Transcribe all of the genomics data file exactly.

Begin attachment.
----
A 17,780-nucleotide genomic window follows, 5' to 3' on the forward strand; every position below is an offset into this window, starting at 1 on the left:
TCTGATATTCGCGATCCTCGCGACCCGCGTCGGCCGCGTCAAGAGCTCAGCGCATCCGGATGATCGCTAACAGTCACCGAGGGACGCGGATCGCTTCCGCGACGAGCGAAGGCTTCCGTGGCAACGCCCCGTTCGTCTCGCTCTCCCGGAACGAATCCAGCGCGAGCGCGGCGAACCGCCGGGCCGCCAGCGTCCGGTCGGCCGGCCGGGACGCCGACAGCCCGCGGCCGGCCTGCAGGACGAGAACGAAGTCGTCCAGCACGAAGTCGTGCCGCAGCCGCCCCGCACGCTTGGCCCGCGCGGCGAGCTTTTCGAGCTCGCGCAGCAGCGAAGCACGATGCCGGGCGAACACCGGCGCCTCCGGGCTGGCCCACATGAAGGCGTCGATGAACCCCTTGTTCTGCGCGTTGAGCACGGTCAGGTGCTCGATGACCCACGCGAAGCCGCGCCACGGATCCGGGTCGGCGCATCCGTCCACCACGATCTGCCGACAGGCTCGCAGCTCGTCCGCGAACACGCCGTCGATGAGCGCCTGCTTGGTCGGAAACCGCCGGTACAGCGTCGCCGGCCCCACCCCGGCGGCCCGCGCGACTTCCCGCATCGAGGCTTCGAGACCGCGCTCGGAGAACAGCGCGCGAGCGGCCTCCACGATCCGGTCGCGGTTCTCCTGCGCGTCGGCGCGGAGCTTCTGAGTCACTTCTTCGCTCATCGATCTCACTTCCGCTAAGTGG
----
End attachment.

A 17,780-nucleotide genomic window follows, 5' to 3' on the forward strand; every position below is an offset into this window, starting at 1 on the left:
TCTGATATTCGCGATCCTCGCGACCCGCGTCGGCCGCGTCAAGAGCTCAGCGCATCCGGATGATCGCTAACAGTCACCGAGGGACGCGGATCGCTTCCGCGACGAGCGAAGGCTTCCGTGGCAACGCCCCGTTCGTCTCGCTCTCCCGGAACGAATCCAGCGCGAGCGCGGCGAACCGCCGGGCCGCCAGCGTCCGGTCGGCCGGCCGGGACGCCGACAGCCCGCGGCCGGCCTGCAGGACGAGAACGAAGTCGTCCAGCACGAAGTCGTGCCGCAGCCGCCCCGCACGCTTGGCCCGCGCGGCGAGCTTTTCGAGCTCGCGCAGCAGCGAAGCACGATGCCGGGCGAACACCGGCGCCTCCGGGCTGGCCCACATGAAGGCGTCGATGAACCCCTTGTTCTGCGCGTTGAGCACGGTCAGGTGCTCGATGACCCACGCGAAGCCGCGCCACGGATCCGGGTCGGCGCATCCGTCCACCACGATCTGCCGACAGGCTCGCAGCTCGTCCGCGAACACGCCGTCGATGAGCGCCTGCTTGGTCGGAAACCGCCGGTACAGCGTCGCCGGCCCCACCCCGGCGGCCCGCGCGACTTCCCGCATCGAGGCTTCGAGACCGCGCTCGGAGAACAGCGCGCGAGCGGCCTCCACGATCCGGTCGCGGTTCTCCTGCGCGTCGGCGCGGAGCTTCTGAGTCACTTCTTCGCTCATCGATCTCACTTCCGCTAAGTGG